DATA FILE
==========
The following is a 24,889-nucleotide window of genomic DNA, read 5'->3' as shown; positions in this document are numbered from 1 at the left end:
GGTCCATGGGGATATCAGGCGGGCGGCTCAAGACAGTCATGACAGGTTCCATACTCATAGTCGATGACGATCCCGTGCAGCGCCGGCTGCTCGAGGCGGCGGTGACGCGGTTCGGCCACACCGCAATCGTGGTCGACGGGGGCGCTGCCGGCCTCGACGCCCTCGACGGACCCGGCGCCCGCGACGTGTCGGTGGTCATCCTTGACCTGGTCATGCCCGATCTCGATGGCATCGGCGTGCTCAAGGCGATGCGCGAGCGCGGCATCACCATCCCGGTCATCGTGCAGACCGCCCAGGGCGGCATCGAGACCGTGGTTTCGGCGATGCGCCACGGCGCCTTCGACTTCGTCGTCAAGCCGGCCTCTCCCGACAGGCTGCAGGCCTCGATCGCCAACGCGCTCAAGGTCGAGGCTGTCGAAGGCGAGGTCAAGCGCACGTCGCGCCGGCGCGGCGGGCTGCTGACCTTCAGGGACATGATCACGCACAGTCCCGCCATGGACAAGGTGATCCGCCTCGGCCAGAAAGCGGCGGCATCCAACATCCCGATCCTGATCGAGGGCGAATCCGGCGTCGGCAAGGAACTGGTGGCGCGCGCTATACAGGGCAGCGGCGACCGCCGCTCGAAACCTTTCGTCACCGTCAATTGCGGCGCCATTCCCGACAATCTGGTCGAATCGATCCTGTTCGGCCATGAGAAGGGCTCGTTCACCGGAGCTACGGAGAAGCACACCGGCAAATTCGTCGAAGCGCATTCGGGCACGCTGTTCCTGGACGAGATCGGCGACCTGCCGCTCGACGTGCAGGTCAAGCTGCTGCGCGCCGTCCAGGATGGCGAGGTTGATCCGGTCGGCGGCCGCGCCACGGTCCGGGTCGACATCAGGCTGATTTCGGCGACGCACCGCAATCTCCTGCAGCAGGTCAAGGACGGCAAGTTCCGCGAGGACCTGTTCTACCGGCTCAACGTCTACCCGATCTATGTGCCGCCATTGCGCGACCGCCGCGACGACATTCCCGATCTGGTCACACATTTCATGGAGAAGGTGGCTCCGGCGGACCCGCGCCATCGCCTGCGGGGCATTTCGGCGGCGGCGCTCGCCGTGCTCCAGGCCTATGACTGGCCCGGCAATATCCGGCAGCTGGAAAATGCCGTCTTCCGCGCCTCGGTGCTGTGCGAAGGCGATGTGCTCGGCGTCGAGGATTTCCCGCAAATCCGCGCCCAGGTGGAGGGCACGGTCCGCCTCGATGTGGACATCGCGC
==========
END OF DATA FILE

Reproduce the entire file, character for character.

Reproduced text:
The following is a 24,889-nucleotide window of genomic DNA, read 5'->3' as shown; positions in this document are numbered from 1 at the left end:
GGTCCATGGGGATATCAGGCGGGCGGCTCAAGACAGTCATGACAGGTTCCATACTCATAGTCGATGACGATCCCGTGCAGCGCCGGCTGCTCGAGGCGGCGGTGACGCGGTTCGGCCACACCGCAATCGTGGTCGACGGGGGCGCTGCCGGCCTCGACGCCCTCGACGGACCCGGCGCCCGCGACGTGTCGGTGGTCATCCTTGACCTGGTCATGCCCGATCTCGATGGCATCGGCGTGCTCAAGGCGATGCGCGAGCGCGGCATCACCATCCCGGTCATCGTGCAGACCGCCCAGGGCGGCATCGAGACCGTGGTTTCGGCGATGCGCCACGGCGCCTTCGACTTCGTCGTCAAGCCGGCCTCTCCCGACAGGCTGCAGGCCTCGATCGCCAACGCGCTCAAGGTCGAGGCTGTCGAAGGCGAGGTCAAGCGCACGTCGCGCCGGCGCGGCGGGCTGCTGACCTTCAGGGACATGATCACGCACAGTCCCGCCATGGACAAGGTGATCCGCCTCGGCCAGAAAGCGGCGGCATCCAACATCCCGATCCTGATCGAGGGCGAATCCGGCGTCGGCAAGGAACTGGTGGCGCGCGCTATACAGGGCAGCGGCGACCGCCGCTCGAAACCTTTCGTCACCGTCAATTGCGGCGCCATTCCCGACAATCTGGTCGAATCGATCCTGTTCGGCCATGAGAAGGGCTCGTTCACCGGAGCTACGGAGAAGCACACCGGCAAATTCGTCGAAGCGCATTCGGGCACGCTGTTCCTGGACGAGATCGGCGACCTGCCGCTCGACGTGCAGGTCAAGCTGCTGCGCGCCGTCCAGGATGGCGAGGTTGATCCGGTCGGCGGCCGCGCCACGGTCCGGGTCGACATCAGGCTGATTTCGGCGACGCACCGCAATCTCCTGCAGCAGGTCAAGGACGGCAAGTTCCGCGAGGACCTGTTCTACCGGCTCAACGTCTACCCGATCTATGTGCCGCCATTGCGCGACCGCCGCGACGACATTCCCGATCTGGTCACACATTTCATGGAGAAGGTGGCTCCGGCGGACCCGCGCCATCGCCTGCGGGGCATTTCGGCGGCGGCGCTCGCCGTGCTCCAGGCCTATGACTGGCCCGGCAATATCCGGCAGCTGGAAAATGCCGTCTTCCGCGCCTCGGTGCTGTGCGAAGGCGATGTGCTCGGCGTCGAGGATTTCCCGCAAATCCGCGCCCAGGTGGAGGGCACGGTCCGCCTCGATGTGGACATCGCGC